My struggle has been, I have not wanted to admit to myself or anyone that, I have an incurable disease. A disease that has enabled me to take a good look at myself and reflect on the past 30 years of my life. Over the years there were signs of the disease which hinted at a serious nervous system malfunction, that just wasn’t identified after multiple misdiagnoses. The most frightening was at 22-23 I suffered with a 6 month experience of the left side of my body going into spasm after exerting myself. A doctor I saw identified that I might have an inflammation in my lower back that flared up when over stimulated this part of my body. He requested that I hold my breath through these episodes and either sit or lie down until the spasms had passed. The humorous thing for me was this was a sign of MS and it was missed but his advice worked.

I looked into the mirror on a particular morning in October 2015 and said to myself “I am going to have a great day.” On this particular day I struggled to make it to work on time and tripped and fell hard on pavement, partly due to the fact that I was rushing and partly because of my balance and co-ordination and tiny calculations in gait and flagstone pavement height that I struggle to compensate for felled me. This morning was not what I had in mind as a “Great day”. But a day is 23 hours and 59 minutes and 59 seconds long, I just had to wait for the rest of the day to unfold. It did get better.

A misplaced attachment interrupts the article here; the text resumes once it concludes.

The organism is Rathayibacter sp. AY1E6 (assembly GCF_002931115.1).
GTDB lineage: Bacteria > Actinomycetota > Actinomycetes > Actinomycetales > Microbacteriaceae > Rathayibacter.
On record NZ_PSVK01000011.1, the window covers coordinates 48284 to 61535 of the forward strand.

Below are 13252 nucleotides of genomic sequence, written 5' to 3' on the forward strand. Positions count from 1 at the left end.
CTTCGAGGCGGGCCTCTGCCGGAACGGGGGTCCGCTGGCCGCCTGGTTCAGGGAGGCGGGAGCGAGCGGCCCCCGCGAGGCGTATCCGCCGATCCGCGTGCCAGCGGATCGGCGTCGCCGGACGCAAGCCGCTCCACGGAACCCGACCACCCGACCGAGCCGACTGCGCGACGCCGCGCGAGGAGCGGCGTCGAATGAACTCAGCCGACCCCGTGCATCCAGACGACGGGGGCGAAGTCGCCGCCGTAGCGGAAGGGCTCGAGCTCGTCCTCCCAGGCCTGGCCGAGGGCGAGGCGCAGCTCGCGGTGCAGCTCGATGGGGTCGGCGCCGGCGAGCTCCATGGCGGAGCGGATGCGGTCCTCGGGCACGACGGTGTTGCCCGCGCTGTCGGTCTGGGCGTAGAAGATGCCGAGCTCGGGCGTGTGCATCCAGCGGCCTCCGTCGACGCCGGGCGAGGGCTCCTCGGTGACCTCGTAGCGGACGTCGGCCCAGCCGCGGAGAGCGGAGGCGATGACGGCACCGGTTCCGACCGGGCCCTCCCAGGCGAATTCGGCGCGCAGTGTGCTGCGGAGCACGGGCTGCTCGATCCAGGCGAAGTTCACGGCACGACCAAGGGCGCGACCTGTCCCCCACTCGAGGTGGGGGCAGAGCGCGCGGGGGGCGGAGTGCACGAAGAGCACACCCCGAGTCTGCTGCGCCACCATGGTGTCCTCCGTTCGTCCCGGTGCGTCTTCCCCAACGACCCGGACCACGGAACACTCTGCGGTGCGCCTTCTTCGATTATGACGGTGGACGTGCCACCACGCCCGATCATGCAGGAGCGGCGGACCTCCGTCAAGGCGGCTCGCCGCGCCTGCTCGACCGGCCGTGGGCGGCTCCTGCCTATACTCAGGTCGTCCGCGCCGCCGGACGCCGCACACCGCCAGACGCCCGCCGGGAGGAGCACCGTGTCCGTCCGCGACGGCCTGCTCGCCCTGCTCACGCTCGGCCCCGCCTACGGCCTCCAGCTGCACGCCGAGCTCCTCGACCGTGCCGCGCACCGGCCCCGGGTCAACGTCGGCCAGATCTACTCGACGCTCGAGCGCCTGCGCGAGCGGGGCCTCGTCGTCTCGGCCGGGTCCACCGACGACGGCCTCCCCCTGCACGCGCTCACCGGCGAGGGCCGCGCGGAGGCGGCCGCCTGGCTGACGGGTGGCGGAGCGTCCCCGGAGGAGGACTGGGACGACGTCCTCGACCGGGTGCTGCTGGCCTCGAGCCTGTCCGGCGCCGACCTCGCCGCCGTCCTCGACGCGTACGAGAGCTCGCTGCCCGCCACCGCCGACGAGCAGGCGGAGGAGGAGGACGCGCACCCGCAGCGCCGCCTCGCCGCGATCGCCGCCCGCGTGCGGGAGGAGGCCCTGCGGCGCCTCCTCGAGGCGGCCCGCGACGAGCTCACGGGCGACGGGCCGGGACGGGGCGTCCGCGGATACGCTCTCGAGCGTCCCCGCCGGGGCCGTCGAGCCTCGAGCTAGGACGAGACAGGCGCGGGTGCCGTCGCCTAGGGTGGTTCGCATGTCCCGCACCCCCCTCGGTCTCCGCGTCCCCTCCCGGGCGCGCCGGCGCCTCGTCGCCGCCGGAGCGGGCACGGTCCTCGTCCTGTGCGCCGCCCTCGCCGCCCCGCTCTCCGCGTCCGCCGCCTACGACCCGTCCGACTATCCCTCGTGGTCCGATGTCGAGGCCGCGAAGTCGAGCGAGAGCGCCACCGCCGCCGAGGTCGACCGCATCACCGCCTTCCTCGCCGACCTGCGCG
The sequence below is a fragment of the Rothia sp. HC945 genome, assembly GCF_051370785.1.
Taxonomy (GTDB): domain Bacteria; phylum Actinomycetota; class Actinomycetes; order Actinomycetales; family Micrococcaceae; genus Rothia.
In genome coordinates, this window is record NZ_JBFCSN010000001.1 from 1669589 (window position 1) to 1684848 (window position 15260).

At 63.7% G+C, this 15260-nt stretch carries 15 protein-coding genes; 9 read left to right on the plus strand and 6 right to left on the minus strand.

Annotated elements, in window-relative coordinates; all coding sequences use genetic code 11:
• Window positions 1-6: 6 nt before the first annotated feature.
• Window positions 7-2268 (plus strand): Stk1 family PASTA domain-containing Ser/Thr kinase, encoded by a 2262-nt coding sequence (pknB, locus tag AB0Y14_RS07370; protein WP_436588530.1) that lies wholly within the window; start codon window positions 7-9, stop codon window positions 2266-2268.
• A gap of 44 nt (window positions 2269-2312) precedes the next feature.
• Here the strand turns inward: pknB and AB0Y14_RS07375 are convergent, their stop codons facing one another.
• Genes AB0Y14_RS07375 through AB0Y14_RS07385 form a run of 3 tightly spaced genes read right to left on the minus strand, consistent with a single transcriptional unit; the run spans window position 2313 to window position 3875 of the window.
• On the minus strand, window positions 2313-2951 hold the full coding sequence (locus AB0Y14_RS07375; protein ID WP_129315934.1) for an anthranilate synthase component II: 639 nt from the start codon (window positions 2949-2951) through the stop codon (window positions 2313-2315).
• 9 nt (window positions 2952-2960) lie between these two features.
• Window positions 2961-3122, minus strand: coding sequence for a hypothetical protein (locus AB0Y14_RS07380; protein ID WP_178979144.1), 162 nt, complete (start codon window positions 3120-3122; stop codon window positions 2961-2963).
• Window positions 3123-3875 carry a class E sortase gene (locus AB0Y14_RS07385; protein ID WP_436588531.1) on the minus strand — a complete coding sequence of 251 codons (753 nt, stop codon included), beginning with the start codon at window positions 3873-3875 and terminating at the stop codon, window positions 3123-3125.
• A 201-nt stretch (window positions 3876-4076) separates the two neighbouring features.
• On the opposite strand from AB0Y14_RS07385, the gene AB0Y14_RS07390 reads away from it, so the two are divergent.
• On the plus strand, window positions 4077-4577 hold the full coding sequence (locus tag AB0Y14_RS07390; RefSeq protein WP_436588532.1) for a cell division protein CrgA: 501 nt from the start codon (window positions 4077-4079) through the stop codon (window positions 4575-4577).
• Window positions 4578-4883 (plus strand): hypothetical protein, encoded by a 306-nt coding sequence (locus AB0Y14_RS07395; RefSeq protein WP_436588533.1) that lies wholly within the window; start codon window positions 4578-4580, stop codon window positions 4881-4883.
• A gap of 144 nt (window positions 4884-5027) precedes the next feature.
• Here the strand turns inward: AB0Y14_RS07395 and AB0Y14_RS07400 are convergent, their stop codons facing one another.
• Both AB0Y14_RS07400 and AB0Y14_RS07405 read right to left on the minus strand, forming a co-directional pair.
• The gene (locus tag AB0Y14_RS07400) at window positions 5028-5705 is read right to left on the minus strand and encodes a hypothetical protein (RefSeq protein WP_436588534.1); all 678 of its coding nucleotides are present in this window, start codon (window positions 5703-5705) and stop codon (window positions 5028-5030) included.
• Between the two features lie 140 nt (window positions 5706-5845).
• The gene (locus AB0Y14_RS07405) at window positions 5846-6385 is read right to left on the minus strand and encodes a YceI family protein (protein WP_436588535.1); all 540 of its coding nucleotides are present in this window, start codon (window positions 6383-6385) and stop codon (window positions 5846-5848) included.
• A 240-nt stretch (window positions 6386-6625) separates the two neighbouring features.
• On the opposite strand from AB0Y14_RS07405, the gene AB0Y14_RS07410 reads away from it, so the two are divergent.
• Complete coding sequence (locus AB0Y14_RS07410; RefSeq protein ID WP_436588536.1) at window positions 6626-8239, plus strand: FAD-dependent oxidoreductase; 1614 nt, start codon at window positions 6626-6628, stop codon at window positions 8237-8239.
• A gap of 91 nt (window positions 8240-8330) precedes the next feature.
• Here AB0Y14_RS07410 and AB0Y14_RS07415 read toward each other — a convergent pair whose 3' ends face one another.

For 6 years I have wondered about not letting my secret out as I had not wanted to give others insight about my weakness. But as the book ‘Daring Greatly’ describes, admitting where you are weak is a strength that is indescribable for what it offers: release – a sense of liberation. It feels like for a long time I have lived in a cell with a high barred window. I could hear and smell the seasons change and birds chirping, but the scant amount of daylight that entered my cell was not enough for me to grow strong. I have hidden my illness as a result of how I believed others who may never meet me might judge me. Now I am beyond the cell, and striding into sunlight.

On the day in October where I said to myself “Have a great day”, I attended training at the head office of the organisation where I work. The training was on motivational interviewing and I was invited to share a real story with a colleague about something I had wanted to stop doing. I mentioned that I wanted to stop living in fear of this secret of my MS secret getting out. My colleague EK allowed me to think about what changes I could implement. Owning my flaws, my weakness, bearing to be vulnerable could actually be my biggest ‘to do’.

It scares me as to what this may mean for me and my family, my business and my future. However I already realise that by writing this and then sharing this a huge boulder that I have been pushing much like Sisyphus is now gone. I no longer need to hide it. I have accepted that I have a disability and it does not define my star’s ascent.